yield return WaitFor(2000);
            messagePrinter.SendMessage("Bye", "The test has been complete.");
        }
    }



Tying it all together

So lets combine everything from above and run our little example demo to ensure it works. Since the coroutines have the possibility to get recursive if not handled properly, we use a stop watch in our example to create a time out limit.
    public static class Program
    {
        public static void Main(string[] args)
        {
            RunCoroutine(10000);
            Console.ReadLine();
        }

        private static void RunCoroutine(int timeOutMs)
        {
            var coroutine = new MessageCoroutine();

            var working = true;
            var stopWatch = Stopwatch.StartNew();

            while (working)
            {
                if (stopWatch.ElapsedMilliseconds >= timeOutMs)
                {
                    stopWatch.Stop();
                    throw new TimeoutException($"The coroutine timed out. Time elapsed {stopWatch.ElapsedMilliseconds}.");
                }
                working = coroutine.Update();
            }

            stopWatch.Stop();
        }
    }



The above code should produce this output:

Sender: Observable Message.
Message: Hello
Reason: Testing coroutines. Waiting one second.
 
Passed Control Complete
Waiting one second from the main OnUpdate now.

Sender: Observable Message.
Message: Updating
Reason: Updating the test to wait another 2 seconds.
 
Sender: Observable Message.
Message: Bye
Reason: The test has been complete.



The files used in this tutorial are included for completness sake. That is about it. Today hopefully you learned a little bit about how programming with cooperation in mind can be very useful.File

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Replies To: The Observer pattern and Coroutines.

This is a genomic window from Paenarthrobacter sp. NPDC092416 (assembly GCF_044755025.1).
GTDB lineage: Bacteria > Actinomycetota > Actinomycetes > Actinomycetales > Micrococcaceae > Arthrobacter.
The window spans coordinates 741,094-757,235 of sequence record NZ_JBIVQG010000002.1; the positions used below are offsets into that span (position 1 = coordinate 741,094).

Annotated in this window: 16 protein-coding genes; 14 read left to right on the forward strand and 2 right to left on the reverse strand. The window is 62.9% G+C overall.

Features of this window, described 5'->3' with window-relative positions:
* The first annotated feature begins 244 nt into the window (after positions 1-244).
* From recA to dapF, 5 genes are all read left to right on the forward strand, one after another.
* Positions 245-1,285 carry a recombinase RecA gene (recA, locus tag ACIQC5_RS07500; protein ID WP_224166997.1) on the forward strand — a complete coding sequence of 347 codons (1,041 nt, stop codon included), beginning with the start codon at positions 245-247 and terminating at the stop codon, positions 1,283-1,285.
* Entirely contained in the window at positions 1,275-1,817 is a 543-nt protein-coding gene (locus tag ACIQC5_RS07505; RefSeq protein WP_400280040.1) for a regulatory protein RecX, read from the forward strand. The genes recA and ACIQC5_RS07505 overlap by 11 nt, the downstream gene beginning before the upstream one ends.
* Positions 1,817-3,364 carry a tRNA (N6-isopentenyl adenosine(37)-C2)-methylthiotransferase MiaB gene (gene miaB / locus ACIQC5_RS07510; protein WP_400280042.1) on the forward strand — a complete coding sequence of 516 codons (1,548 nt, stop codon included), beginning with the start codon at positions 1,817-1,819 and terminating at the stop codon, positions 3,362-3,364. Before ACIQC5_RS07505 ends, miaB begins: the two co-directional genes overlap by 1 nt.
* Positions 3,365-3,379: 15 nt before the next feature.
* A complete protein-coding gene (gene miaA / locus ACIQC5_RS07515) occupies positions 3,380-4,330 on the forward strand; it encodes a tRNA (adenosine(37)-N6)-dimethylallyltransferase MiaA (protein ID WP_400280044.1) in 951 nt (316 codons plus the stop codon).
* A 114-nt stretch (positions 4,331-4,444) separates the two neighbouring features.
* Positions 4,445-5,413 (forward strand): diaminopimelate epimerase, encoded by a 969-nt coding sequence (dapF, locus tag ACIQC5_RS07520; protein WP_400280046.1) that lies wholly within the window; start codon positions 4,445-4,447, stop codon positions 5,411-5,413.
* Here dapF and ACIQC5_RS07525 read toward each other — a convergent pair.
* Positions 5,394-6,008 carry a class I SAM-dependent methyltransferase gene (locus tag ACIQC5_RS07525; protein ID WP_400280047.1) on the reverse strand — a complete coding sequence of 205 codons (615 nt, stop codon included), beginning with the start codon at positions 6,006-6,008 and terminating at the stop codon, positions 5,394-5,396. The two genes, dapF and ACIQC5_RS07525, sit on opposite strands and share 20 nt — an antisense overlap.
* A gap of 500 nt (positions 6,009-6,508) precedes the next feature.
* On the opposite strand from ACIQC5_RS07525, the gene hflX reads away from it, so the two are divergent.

#2 Recoil  Icon User is offline

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Posted 11 June 2016 - 07:56 AM

I really liked this breakdown of the Observer Pattern. However, it may be helpful for some to list instances where this pattern can be used, or instances where this pattern is most likely used.

I have been reading a lot about this pattern myself the last week, but mostly all C++ examples which (for me) aren't the easiest to convert to something I can use.

Great article!
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#3 andrewsw  Icon User is offline

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Posted 11 June 2016 - 08:13 AM

These useful references provide slightly different examples:

Observer Design Pattern - an Auctioneer (site uses Java IIRC)
Observer Pattern - News Agency (Java as well I believe)
Observer - Investors and Stock

Java/C# isn't significant when discussing the pattern.
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#4 JacobH  Icon User is offline

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Posted 20 June 2016 - 07:44 PM

@Recoil Thanks for the compliment and advice. I think listing some common problems that the observer pattern can solve quiet nicely is something I will add soon. Past that I think it is important to let individuals who are learning to program (hint: that is every programmer, for life ;)) figure out what works for them.

There is more than one right answer to many problems in the programming world. In the end, I think great program designs come from a mixture of trial and error, raw knowledge/know-how, and a bit of personal touches.

@andrewsw Great links. You can tell just from the text alone that I reviewed some of them to write this "tutorial". I focused on the C# aspect of it as I think C# makes implementing a lot of strong design patterns incredibly easy.
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#5 andrewsw  Icon User is offline

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Posted 20 June 2016 - 11:52 PM

I did that recently myself, took a Java example and "improved" it with C#. Must be quite common ;)